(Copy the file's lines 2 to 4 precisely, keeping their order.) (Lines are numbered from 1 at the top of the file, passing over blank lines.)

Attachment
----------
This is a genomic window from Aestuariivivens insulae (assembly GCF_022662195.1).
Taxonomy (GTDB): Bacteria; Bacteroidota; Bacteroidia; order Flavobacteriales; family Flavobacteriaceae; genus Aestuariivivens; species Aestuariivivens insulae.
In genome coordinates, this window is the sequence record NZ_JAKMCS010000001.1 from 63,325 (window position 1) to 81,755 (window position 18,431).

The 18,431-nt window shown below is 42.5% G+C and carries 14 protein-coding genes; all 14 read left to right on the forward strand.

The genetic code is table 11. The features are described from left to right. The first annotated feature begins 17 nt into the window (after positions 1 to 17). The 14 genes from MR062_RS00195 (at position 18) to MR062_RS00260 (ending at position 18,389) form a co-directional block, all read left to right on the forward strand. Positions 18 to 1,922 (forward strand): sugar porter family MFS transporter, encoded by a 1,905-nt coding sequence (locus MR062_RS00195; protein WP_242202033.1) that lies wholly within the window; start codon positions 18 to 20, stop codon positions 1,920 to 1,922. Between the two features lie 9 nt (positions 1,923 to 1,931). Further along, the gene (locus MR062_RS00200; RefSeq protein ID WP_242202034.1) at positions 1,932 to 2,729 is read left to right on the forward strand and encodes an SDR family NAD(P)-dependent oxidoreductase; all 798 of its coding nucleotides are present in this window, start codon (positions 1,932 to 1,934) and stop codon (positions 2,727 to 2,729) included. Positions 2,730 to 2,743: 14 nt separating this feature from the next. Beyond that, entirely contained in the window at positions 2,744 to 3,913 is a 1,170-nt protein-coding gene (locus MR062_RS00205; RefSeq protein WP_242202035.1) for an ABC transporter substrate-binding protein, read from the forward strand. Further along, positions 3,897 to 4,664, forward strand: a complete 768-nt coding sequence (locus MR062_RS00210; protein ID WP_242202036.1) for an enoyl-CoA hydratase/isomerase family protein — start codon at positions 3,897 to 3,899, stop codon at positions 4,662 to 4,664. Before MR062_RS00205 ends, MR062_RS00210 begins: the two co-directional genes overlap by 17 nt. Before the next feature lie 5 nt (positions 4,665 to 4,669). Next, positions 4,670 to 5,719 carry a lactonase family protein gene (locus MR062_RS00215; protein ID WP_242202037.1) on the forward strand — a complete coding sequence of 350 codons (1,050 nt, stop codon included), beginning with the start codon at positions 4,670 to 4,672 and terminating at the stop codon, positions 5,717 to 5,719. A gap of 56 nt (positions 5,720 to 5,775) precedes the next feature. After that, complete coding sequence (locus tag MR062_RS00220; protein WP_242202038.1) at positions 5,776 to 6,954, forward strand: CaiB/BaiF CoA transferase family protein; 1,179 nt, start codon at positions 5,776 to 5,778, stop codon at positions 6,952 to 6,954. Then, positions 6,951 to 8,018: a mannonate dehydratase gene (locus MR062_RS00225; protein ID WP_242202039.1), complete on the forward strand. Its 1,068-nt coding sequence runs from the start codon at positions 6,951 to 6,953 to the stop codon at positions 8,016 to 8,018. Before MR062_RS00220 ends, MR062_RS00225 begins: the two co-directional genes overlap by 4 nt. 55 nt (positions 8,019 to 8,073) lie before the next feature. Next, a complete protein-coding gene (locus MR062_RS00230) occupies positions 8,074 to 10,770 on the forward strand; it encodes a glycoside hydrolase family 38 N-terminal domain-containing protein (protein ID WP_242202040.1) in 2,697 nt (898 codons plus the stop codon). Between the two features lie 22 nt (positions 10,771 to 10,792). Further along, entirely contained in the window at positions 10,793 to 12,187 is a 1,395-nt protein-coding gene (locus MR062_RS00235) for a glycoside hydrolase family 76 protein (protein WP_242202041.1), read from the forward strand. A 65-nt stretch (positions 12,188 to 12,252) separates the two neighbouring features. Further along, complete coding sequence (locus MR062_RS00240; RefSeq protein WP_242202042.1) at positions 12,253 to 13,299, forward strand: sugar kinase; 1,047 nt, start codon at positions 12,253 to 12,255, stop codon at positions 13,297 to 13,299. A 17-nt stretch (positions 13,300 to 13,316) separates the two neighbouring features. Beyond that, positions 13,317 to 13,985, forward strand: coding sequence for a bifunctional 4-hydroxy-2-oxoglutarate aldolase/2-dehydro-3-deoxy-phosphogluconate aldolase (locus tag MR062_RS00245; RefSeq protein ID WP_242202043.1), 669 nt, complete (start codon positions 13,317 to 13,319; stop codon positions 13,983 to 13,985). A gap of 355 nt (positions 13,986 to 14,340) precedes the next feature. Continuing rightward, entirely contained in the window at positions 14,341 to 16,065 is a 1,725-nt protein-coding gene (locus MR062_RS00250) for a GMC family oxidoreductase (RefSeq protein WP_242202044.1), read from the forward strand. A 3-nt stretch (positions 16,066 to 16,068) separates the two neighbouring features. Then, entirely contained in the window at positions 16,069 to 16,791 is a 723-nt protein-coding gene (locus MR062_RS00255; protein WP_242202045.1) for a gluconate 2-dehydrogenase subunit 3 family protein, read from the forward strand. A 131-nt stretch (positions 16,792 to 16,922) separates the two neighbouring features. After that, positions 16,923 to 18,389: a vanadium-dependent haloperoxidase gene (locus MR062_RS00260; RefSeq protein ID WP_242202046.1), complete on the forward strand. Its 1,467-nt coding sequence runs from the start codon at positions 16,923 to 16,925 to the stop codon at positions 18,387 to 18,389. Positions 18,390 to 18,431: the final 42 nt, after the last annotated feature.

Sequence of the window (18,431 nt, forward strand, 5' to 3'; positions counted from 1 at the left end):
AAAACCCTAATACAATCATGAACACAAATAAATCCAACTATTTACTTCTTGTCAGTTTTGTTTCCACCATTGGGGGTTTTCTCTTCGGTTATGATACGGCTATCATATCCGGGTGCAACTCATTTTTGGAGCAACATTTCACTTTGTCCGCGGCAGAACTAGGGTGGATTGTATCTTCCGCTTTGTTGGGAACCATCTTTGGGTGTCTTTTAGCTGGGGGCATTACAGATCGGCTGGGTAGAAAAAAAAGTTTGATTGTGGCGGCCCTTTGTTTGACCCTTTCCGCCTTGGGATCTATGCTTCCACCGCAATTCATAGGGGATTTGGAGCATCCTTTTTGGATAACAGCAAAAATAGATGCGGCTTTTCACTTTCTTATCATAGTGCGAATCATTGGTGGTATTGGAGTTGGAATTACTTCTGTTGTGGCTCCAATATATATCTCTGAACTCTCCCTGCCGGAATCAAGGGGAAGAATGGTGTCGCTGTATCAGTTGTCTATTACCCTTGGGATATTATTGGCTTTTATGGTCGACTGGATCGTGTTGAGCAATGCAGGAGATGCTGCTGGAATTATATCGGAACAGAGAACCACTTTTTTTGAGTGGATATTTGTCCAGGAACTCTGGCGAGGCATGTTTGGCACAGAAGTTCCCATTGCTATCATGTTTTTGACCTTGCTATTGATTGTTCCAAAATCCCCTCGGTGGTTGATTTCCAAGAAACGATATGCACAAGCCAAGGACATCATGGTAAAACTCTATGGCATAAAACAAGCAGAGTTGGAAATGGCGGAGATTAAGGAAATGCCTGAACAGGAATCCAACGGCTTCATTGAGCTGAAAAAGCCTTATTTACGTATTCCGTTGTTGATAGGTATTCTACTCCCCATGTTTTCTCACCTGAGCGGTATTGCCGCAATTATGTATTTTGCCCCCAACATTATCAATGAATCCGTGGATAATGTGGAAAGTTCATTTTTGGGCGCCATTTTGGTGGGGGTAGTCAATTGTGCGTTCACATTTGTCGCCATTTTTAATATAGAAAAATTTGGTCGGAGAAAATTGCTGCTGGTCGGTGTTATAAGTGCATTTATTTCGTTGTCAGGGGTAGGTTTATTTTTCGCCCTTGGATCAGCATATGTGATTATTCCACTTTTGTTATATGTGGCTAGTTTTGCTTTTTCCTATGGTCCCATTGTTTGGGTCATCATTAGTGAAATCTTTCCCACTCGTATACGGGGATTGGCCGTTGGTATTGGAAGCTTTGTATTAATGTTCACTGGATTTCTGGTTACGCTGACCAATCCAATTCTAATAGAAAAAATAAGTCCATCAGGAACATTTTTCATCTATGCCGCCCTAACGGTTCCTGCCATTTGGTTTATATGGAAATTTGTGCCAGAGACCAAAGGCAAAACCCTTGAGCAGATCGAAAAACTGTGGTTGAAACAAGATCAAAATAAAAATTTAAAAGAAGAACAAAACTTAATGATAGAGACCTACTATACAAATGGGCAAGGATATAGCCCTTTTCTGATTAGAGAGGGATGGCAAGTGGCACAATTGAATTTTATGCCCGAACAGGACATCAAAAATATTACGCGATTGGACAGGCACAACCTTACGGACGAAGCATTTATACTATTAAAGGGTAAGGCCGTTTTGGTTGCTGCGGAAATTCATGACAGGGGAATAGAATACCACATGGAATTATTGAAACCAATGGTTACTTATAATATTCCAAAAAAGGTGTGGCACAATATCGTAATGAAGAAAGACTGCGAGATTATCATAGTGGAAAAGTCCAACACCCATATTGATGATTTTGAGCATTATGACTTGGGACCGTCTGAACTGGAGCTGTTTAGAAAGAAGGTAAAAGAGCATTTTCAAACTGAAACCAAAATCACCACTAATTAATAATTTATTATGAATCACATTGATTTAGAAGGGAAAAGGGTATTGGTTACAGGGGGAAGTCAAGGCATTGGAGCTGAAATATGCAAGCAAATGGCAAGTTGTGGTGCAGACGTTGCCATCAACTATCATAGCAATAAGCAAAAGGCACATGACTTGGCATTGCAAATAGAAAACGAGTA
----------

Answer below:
Taxonomy (GTDB): Bacteria; Bacteroidota; Bacteroidia; order Flavobacteriales; family Flavobacteriaceae; genus Aestuariivivens; species Aestuariivivens insulae.
In genome coordinates, this window is the sequence record NZ_JAKMCS010000001.1 from 63,325 (window position 1) to 81,755 (window position 18,431).

The 18,431-nt window shown below is 42.5% G+C and carries 14 protein-coding genes; all 14 read left to right on the forward strand.